Invisible Disabilities: Battling the Stigma at Work

Dealing with the stigma of an invisible disability

Canadian disability law covers a wide range of conditions, including invisible disabilities like mental health issues, epilepsy, chronic fatigue syndrome, and fibromyalgia. People with such conditions are entitled to the same rights and protections as people with visible impairments.

In practice, however, there is still a stigma associated with invisible conditions. Many people simply won’t believe that a medical issue is legitimate unless they can see the effects with their eyes and they won’t hesitate to spread their doubts with friends or in the workplace. Despite the legal protections, those who choose to disclose an invisible disability often face discrimination, resentment, and other negative consequences at the office.

That’s why the decision to reveal an invisible disability can be such a sensitive and delicate process. Many people prefer not to share their condition, and there is no need to do so as long as the disability does not jeopardize the safety of anyone else. Employers cannot ask about someone’s medical history on a job application or during an interview, nor can they factor it into their hiring process as long as the applicant is qualified to do the job.

For those who value their privacy and choose not to disclose, it is nevertheless prudent to get a dated doctor’s note before taking on a new position. Even people who have their disability under control may experience relapses or sudden flare-ups that prevent them from keeping up with their responsibilities at work. A doctor’s note will attest to the fact that they were able to meet the demands of the job when they were hired and demonstrate that the decision not to disclose was not dishonest or misleading in any way.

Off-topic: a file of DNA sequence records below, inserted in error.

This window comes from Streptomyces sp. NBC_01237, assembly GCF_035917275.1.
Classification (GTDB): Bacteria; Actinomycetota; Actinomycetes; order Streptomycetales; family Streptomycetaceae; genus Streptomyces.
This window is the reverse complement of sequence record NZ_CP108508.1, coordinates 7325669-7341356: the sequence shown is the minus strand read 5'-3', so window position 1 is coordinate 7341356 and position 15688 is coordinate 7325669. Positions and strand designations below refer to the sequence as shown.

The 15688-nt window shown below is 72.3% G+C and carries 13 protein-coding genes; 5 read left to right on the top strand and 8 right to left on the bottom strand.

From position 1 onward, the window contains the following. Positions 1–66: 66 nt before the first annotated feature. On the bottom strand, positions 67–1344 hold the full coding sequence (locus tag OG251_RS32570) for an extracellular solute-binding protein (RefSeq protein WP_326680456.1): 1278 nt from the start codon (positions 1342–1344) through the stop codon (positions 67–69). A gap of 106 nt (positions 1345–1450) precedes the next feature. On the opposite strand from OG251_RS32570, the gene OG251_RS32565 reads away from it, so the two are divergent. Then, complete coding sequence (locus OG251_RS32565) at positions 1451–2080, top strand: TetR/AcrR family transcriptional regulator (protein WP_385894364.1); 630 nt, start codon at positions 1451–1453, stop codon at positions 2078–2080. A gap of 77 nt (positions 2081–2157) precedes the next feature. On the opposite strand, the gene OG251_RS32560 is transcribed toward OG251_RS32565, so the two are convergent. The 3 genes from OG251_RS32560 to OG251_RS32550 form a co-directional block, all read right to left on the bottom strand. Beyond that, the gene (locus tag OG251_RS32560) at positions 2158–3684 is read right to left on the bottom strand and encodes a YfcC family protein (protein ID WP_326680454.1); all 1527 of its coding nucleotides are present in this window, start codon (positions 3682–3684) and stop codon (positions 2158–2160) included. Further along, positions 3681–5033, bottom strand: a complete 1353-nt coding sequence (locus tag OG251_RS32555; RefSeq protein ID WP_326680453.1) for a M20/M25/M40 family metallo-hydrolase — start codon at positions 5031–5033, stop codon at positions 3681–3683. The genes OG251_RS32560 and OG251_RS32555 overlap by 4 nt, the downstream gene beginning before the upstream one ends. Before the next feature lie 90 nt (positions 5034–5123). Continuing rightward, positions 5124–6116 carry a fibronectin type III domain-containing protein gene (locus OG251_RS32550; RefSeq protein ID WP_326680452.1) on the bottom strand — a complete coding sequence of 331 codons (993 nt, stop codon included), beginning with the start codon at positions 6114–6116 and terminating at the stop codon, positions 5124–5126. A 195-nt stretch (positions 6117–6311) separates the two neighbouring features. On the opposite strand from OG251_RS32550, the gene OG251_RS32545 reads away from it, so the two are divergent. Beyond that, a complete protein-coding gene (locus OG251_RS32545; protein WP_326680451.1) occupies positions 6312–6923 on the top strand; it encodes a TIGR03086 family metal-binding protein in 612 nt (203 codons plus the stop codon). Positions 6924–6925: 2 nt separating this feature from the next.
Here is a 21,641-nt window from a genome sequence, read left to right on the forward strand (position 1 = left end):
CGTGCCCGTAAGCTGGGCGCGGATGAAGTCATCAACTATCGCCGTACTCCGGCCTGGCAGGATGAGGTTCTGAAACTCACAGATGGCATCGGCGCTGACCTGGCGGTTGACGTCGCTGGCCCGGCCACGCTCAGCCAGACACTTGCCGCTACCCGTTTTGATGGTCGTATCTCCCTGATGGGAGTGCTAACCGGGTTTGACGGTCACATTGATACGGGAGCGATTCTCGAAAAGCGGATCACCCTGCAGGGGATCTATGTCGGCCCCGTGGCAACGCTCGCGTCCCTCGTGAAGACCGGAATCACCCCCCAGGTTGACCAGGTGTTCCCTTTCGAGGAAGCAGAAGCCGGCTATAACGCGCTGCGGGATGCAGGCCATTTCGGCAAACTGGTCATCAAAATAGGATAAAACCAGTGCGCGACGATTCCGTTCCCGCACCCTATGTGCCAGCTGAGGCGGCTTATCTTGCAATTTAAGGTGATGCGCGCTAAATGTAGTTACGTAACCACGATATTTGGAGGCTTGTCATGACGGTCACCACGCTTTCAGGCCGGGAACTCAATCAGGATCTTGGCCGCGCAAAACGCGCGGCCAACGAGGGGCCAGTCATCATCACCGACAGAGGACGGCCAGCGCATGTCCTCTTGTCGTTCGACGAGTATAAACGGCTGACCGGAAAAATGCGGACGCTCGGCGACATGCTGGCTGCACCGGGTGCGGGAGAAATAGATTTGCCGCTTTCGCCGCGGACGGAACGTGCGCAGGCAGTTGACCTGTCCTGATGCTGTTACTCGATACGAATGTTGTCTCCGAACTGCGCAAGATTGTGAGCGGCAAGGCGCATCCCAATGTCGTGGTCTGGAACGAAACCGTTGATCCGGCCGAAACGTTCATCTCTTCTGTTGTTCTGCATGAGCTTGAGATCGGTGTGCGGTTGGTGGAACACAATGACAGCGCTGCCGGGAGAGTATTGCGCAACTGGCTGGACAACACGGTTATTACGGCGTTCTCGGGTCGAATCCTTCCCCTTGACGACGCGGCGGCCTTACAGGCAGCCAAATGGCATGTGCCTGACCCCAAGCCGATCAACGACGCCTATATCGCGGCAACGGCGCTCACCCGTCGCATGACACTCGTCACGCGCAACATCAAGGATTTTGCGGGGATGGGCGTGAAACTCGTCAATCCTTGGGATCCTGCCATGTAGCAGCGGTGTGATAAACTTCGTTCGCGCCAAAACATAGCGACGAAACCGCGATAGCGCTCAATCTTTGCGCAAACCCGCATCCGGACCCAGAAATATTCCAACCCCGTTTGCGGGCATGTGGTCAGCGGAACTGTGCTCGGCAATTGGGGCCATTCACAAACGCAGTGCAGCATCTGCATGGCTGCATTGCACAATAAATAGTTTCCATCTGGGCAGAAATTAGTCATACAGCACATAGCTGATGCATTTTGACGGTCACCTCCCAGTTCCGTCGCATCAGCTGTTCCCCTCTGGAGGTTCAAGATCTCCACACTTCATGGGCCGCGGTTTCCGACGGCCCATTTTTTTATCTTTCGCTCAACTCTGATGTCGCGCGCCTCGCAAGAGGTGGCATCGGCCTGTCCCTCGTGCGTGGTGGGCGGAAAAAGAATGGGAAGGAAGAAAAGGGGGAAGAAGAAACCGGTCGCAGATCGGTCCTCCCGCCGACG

At the same time, it is worth noting that there can be benefits to disclosure. An employer that does not know about a medical condition will not be able to make accommodations for that condition. Sharing an invisible disability with a trusted manager (or HR) can allow them to come up with an arrangement that meets the needs of everyone involved.

For anyone who does opt for that route, it is generally best to be as direct as possible, and emphasize the proactive steps being taken to manage the disability in question. There’s no reason to be ashamed of an invisible disability. Someone who has learned to deal with a chronic medical issue will often bring a unique perspective (and unique skills) to their occupation.

Unfortunately, many people with invisible disabilities still face challenges at work and in the courts. Insurance providers may be more reticent to recognize an invisible condition, and will often want to see more medical evidence before acknowledging such a claim.

That shouldn’t deter anyone from seeking the benefits they deserve. Disability law is always evolving and now covers more conditions than ever before; with precedent suggesting that disability should be interpreted in broad terms. An invisible disability is a valid basis for a long term disability claim, so don’t hesitate to reach out to Share Lawyers if a medical issue is making it difficult to keep up with the demands at work or you have been wrongly denied short or long term disability benefits.

Has your long-term disability claim been denied? Contact Share Lawyers and put our experience to work for you. We have recently settled cases against Great-West Life, Desjardins, Manulife, RBC Insurance, Sun Life, and many more. We offer free consultations and there are no fees unless we win your case. Find out if you have a disability case.

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